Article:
Do you have a grocery store and are thinking of building an ecommerce solution? Web design companies and agencies will most likely sell you existing ecommerce solutions. In the short run, it would give you an online presence and a few customers, but you are likely to lose many of them post Covid-19 lockdown. Let me explain why.

Before the Covid-19 pandemic we had major South African retailers like Pick ‘n Pay and Woolworths offering online groceries, but they weren’t doing well. They struggled with customer sign up and retention. There are few reasons for that, but they mostly relate to one misconception being made by ecommerce vendors. They all assume that grocery ecommerce is the same as regular tech, game, book and sport ecommerce. 

Here are a few reasons why groceries are different.

  1. Product
    1. Product Displayed vs. Product Received
      Companies tend to use perfectly photographed great looking images of food products, but when you are in the store, you are able to see how today’s batch looks like, where you can instantly base your decision on its freshness, size, colour, expiry date, etc. When you purchase online, you don’t have the luxury of making that, on the spot, informed decision.
    2. Product Life-Cycle
      Products have different shelf lives and different consumption rates. Toilet paper you might buy once a month, jam you might buy every two weeks, and milk weekly. In comparison, you don’t buy the same book or computer weekly, monthly or ever again. Buying products with a longer shelf life has steadily been increasing over the lockdown period.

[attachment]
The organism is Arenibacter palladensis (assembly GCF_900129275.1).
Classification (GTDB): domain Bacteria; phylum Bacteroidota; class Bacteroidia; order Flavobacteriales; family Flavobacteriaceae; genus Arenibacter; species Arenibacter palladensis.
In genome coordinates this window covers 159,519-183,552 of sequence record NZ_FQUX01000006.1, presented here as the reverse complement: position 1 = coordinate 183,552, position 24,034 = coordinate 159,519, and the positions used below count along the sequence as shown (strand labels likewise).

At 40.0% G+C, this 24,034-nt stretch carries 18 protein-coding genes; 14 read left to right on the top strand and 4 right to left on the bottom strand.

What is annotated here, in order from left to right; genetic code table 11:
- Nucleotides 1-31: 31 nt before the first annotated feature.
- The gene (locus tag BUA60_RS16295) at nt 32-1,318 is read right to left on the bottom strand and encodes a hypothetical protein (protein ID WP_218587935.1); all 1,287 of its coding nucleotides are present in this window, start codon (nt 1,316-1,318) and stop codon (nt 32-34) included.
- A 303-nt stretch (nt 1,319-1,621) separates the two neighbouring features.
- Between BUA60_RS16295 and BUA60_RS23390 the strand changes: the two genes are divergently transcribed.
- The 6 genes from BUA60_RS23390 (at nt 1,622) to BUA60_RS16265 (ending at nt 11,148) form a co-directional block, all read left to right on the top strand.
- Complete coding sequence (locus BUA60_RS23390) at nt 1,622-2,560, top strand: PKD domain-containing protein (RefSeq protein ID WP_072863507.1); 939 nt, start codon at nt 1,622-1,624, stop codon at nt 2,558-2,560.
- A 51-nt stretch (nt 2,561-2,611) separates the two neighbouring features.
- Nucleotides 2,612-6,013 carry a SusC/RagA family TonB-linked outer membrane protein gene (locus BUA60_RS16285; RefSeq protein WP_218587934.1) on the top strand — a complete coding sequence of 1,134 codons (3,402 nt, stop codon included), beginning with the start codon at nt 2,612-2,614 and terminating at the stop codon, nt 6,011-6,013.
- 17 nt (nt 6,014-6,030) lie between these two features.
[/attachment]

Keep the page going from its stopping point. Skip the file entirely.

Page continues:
2. Shopper Habits
    1. Shopping Frequency
      People shop for groceries at least once a week for their families. Some do a monthly shop with weekly top-ups, others shop weekly with some exceptions (see “Product Life-Cycle). Food purchasing habits are also affected by public holidays, birthdays, distance to shops when driving to or from work, etc.
    2. Week vs. Weekend
      Weekend buying will be different to purchases done during the week. It depends on what people are doing that weekend; they might have friends coming over or just have a family event.
  3. Product Discoverability 
    1. Visual Layout
      People often automatically move around the store they frequently visit, in order to fetch their regular products. Just like you remember you ATM pin code through muscle memory and hardly thinking about the number itself, people walk to a 3D space in your store. They have learned over time where to find their favourite product and rely on recognition to pick it out from the other products. Online groceries stores remove that advantage.
    2. Product Label
      People don’t always know what label a retailer gives a product online. They only know what they call it or where to look for it (see “Visual Layout” above).
    3. Search is Sub-Optimal
      Your search won’t be as good as Google and when customers search and cannot find an item, they don’t know if it is because you don’t stock the product or if it is out of stock.